Getting back to the Mormon presence at UM, we know that the provost Perry Brown and the financial affairs coordinator Mike Reid are both high elders within the Church of Latter Day Saints, as is Scott Whittenburg,
Then there's the volleyball coach, the softball coach, the football coach, the athletic director - the list goes on and on. Nevertheless,the administration has been effective in intimidating that story away. Considering that religious politics have always been touchy, this hasn’t been hard to do.
It’s clear to concerned members of the UM community that the Montana Supreme Court will side with Krakauer in the 2012 rape records case.
The reason for this is that his claim that the university is using FERPA to shield itself from wrong doing is correct.
The university is doing a lot more than that, however, and those in the upper tiers will eventually pay the price.
Bullock’s Third Time at Bat
The Montana newspapers and TV stations are falling all over themselves trying to figure out the details.
Meanwhile, I went ahead and went back to the analysis I did on Halloween.
If you remember that post you’ll remember that I talked about bundling.
Well…is this Bullock infrastructure package one giant project bundled together, or is it various projects that different legislators will take interest in?
The former did not work in 2015. The latter worked for the past few decades.
In the press release the governor’s office put out, we’re told that Bullock wants $200 million for infrastructure.
Seems low to me.
Worse, he wants to do the exact same failed strategy as last time – cash and bonds.
The big argument over infrastructure last time was about going into debt when he actually had the cash not to. Bullock wanted to, the GOP did not.
Notice I don’t say Democrats wanted to. Many did not want to but were pressured by the Party to stay silent.
On top of the exact same failed push, Bullock is adding a new twist – screwing around with the Coal Tax Severance Fund “to create the Build Montana Trust to fund Montana’s infrastructure needs in the future.”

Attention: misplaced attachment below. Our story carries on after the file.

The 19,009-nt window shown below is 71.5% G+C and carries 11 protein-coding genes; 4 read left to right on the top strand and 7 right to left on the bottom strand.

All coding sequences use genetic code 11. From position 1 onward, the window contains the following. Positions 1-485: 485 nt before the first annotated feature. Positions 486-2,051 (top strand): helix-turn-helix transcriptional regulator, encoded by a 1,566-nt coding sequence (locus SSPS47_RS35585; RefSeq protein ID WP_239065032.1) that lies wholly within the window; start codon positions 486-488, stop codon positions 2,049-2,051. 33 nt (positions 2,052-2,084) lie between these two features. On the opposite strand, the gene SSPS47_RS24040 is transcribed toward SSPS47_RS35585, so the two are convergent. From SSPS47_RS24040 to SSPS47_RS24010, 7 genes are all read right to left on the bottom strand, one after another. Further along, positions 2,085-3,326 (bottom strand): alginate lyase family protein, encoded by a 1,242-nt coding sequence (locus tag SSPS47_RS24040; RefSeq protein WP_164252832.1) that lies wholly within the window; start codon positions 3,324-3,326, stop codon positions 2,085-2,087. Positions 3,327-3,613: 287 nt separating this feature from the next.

Bold ideas…will they get the green light?
Since it’s all but a given that the GOP will have the legislature again, I’m not holding my breath.
I’d like more details, and specifically, I’d like to see what’s being carried over from the failed 2015 infrastructure bill. Here’s the want list from that one:
Those totals come to $80.2 million and at the time that failed, we had $455 million in the bank as a surplus.
That money has since decreased, and although I don’t have a firm number, I think it’s around $300 million now.
When you factor in the original infrastructure bill that Bullock proposed back in 2014, and the additional $335.4 million that it contained, you’d have a want list that looks like this:
That graph totals out at $415.6 million. We don’t have the money for that, but when you take out the $165.8 million in Long Range Building Program appropriations you’ll have a total of $249.8 million.
You can see why Bullock wants to tap into the Coal Tax Trust Fund to secure the rest of the money he needs - he has no choice.
Will GOP legislators allow him to do that? Maybe, but maybe not. Bullock has no power over it other than what he can negotiate.
Once again, the Democrats’ inability to take even one chamber of the legislature has them on the defense.
I’m also convinced that Trump will beat Hillary in November. Even if he doesn’t, he’ll drive turnout big time. Democratic losses in Montana this year will be immense (though Tester should win in '18 due to the backlash).
At least Bullock has an infrastructure plan, and he put Gianforte on the defensive because of that.
Here’s the Gianforte infrastructure plan – bitchin’ and bellyachin’: